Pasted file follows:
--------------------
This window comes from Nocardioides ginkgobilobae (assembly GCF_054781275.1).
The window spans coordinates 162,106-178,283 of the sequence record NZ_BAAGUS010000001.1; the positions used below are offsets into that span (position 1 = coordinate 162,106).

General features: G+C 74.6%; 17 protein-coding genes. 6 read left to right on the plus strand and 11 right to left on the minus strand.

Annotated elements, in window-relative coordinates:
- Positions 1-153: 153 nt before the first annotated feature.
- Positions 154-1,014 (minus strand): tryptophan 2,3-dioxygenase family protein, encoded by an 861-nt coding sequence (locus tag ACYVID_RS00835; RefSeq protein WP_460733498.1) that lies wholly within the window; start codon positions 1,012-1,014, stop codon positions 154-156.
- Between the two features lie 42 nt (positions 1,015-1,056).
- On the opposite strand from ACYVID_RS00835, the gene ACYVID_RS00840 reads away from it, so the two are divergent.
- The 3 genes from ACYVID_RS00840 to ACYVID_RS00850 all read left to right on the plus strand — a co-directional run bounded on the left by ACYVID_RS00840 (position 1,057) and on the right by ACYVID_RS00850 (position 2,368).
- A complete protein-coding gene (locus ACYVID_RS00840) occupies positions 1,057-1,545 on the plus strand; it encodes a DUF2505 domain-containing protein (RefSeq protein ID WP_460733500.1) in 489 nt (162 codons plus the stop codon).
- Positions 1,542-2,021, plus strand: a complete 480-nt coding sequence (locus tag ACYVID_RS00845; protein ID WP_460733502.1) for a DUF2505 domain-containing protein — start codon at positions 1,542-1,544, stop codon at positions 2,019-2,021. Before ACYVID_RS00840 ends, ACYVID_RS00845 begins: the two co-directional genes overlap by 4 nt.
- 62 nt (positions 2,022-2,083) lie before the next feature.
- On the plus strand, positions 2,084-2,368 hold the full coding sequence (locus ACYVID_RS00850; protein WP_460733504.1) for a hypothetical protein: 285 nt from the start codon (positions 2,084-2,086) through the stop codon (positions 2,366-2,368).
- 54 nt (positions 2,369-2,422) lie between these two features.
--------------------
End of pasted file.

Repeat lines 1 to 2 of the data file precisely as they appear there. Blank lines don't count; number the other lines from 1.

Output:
This window comes from Nocardioides ginkgobilobae (assembly GCF_054781275.1).
The window spans coordinates 162,106-178,283 of the sequence record NZ_BAAGUS010000001.1; the positions used below are offsets into that span (position 1 = coordinate 162,106).